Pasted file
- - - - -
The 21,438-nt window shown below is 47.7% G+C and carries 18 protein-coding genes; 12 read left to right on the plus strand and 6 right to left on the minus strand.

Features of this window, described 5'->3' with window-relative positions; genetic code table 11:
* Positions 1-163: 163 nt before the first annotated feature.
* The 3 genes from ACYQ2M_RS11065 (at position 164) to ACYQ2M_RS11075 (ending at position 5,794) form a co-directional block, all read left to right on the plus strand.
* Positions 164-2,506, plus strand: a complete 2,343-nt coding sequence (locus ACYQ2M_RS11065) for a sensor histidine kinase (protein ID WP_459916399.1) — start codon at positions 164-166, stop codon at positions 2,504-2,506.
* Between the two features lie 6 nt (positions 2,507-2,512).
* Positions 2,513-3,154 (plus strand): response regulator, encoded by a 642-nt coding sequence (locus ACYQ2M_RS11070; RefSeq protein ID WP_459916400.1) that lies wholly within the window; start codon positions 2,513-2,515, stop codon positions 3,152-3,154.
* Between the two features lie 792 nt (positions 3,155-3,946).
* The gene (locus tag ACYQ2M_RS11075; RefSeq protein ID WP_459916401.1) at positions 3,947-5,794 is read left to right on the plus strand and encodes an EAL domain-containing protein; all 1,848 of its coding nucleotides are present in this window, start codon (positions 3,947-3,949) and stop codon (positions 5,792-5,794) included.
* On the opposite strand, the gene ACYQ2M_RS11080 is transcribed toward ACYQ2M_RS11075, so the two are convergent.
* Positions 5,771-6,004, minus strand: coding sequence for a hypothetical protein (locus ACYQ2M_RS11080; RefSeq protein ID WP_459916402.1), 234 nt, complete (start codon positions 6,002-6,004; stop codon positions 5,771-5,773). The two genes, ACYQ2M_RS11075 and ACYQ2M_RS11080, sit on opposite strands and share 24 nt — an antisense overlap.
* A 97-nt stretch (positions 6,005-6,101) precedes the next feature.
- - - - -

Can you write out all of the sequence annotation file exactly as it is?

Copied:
The 21,438-nt window shown below is 47.7% G+C and carries 18 protein-coding genes; 12 read left to right on the plus strand and 6 right to left on the minus strand.

Features of this window, described 5'->3' with window-relative positions; genetic code table 11:
* Positions 1-163: 163 nt before the first annotated feature.
* The 3 genes from ACYQ2M_RS11065 (at position 164) to ACYQ2M_RS11075 (ending at position 5,794) form a co-directional block, all read left to right on the plus strand.
* Positions 164-2,506, plus strand: a complete 2,343-nt coding sequence (locus ACYQ2M_RS11065) for a sensor histidine kinase (protein ID WP_459916399.1) — start codon at positions 164-166, stop codon at positions 2,504-2,506.
* Between the two features lie 6 nt (positions 2,507-2,512).
* Positions 2,513-3,154 (plus strand): response regulator, encoded by a 642-nt coding sequence (locus ACYQ2M_RS11070; RefSeq protein ID WP_459916400.1) that lies wholly within the window; start codon positions 2,513-2,515, stop codon positions 3,152-3,154.
* Between the two features lie 792 nt (positions 3,155-3,946).
* The gene (locus tag ACYQ2M_RS11075; RefSeq protein ID WP_459916401.1) at positions 3,947-5,794 is read left to right on the plus strand and encodes an EAL domain-containing protein; all 1,848 of its coding nucleotides are present in this window, start codon (positions 3,947-3,949) and stop codon (positions 5,792-5,794) included.
* On the opposite strand, the gene ACYQ2M_RS11080 is transcribed toward ACYQ2M_RS11075, so the two are convergent.
* Positions 5,771-6,004, minus strand: coding sequence for a hypothetical protein (locus ACYQ2M_RS11080; RefSeq protein ID WP_459916402.1), 234 nt, complete (start codon positions 6,002-6,004; stop codon positions 5,771-5,773). The two genes, ACYQ2M_RS11075 and ACYQ2M_RS11080, sit on opposite strands and share 24 nt — an antisense overlap.
* A 97-nt stretch (positions 6,005-6,101) precedes the next feature.